Nonetheless, feeling that a longer-term option was critical, Matthes, as co-owner of the Daiquiri Deck restaurants, and the Stewart family, which owns Captain Curt’s Crab & Oyster Bar on Stickney Point Road, joined the Siesta Key Association and the Condominium Council in sending letters to the commissioners in July.
The Stewarts wrote, “[W]e fail to see any benefit to the community by terminating these permits. The restaurant industry may never return to what was defined as ‘normal’ pre-pandemic.”
Commission and staff responsiveness
With the County Commission meeting this week for the first time since its four-week summer break, Commissioner Christian Ziegler brought up the TUP issue during his Aug. 24 board report.
He represents the northernmost part of Siesta Key as holder of the District 2 board seat.
“I talked to the county administrator a couple of weeks ago,” Ziegler began. “We still have COVID obviously lingering in our community, and the Temporary Use Permits for outdoor dining — I think that’s been great. … I want to encourage people to eat outside,” Ziegler added. “We have a beautiful area.”
(Cavanaugh of the Siesta Chamber pointed out to the News Leader this week that outdoor dining is “just a better feel,” given the island atmosphere on Siesta.)
Moreover, Ziegler continued, “I think businesses have gotten accustomed to [the program]. I haven’t heard of any issues with us allowing that.”
Therefore, Ziegler said, “I would like to see that [program] extended.”
Then County Administrator Jonathan Lewis explained that Matt Osterhoudt, director of the Planning and Development Services Department — which has Zoning Administration under its purview — had researched details of Temporary Use Permits in the county’s Unified Development Code. (The Code contains all of the land-use and zoning regulations.)
“We’re able to extend that [pandemic program] administratively,” Lewis added. “As of last Friday, that is reinstituted … with the circumstances surrounding COVID.”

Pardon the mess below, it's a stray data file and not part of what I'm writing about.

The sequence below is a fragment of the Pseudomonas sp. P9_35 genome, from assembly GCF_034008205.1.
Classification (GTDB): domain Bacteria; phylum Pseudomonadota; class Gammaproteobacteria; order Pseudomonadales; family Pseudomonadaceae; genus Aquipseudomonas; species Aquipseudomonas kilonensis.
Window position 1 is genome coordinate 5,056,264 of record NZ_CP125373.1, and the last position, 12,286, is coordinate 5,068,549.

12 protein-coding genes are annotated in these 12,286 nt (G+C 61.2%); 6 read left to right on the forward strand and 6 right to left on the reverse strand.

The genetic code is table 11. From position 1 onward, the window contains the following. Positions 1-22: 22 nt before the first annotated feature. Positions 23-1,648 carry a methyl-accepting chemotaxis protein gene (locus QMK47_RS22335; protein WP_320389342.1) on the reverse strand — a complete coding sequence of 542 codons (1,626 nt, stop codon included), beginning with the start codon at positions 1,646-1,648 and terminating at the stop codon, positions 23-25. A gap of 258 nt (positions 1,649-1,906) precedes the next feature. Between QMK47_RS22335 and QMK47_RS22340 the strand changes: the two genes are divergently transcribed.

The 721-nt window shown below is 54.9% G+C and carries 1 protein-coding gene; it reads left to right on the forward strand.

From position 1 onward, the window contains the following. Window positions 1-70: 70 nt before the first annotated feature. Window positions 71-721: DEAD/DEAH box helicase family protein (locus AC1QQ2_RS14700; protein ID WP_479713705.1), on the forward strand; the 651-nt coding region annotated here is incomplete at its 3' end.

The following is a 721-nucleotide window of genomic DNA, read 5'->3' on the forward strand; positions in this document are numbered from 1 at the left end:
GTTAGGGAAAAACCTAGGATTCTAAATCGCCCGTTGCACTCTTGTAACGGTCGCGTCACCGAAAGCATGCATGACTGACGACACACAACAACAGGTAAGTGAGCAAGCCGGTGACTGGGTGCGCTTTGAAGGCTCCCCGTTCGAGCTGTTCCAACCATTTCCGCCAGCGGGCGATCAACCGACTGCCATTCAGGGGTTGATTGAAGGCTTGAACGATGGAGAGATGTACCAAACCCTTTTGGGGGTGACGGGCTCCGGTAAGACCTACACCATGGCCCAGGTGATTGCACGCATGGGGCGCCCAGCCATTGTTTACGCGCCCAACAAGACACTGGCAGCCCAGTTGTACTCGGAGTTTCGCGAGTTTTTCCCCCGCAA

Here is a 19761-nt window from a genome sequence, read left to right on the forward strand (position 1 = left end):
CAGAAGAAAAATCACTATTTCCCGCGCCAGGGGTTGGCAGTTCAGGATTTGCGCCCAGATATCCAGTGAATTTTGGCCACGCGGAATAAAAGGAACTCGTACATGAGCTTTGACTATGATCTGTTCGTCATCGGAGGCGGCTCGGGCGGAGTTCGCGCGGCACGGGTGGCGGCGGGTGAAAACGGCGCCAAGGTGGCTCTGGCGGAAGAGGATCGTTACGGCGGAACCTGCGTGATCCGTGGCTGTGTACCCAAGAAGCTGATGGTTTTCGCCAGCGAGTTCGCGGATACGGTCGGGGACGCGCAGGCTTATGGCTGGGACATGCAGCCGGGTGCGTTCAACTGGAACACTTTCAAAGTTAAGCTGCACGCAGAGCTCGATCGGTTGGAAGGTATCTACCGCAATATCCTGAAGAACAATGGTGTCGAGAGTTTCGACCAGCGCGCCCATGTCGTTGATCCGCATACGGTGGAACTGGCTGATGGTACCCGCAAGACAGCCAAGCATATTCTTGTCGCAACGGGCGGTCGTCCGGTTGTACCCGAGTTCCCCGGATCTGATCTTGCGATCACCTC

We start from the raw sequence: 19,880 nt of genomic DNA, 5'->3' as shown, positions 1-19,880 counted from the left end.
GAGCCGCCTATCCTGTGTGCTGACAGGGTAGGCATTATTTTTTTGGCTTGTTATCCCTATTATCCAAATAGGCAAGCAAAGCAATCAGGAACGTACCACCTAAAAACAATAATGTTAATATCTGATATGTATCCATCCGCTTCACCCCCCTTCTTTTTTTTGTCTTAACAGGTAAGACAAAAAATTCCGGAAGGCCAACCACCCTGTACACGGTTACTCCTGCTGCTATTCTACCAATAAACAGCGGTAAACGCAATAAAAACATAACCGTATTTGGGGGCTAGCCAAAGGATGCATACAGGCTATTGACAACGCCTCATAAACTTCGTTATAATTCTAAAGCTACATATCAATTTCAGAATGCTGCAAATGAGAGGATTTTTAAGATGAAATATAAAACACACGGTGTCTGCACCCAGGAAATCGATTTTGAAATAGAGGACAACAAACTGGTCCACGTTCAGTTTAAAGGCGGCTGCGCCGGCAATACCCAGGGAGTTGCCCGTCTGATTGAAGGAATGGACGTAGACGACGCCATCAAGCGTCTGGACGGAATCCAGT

(See the related article in this issue.)
The program will remain in effect until Jan. 2, 2022, Lewis pointed out. The county website has been updated with that information, he noted, and staff has been contacting businesses that applied for TUPs after the program began last year.
“I appreciate that,” Ziegler responded.
“I had also raised that issue,” Commissioner Ron Cutsinger said. “Glad to see that addressed.”
In fact, Cutsinger added, perhaps the program could be extended beyond early January 2022.
To access the COVID-19 TUP permit packet, a person may click on this link, Media Relations Officer Grant told the News Leader after the County Commission meeting.
Although county staff waived the $140 TUP permit application fee during the program last year, that payment is being required during the extension, documents show.
“I’m not going to complain about it,” Matthes of the Daiquiri Decks said on Aug. 25. “I get it. They’ve got to process this, so the fee should cover that.”
The updated county materials do note a “24-hour Response” for applicants.
Further, those materials explain, “This Temporary Use Permit is designed to assist in the economic recovery of local restaurants while ensuring the health and safety of the employees and customers in accordance with Unified Development Code, Article 6, Section 124-74(d)k.”
The materials also point to the Jan. 2, 2022 expiration date and add, “Please note that the Planning and Development Services Department will continue to monitor the impacts of COVID-19 in the community and the usage of this program. As a result, this temporary program may be extended or terminated at that time.”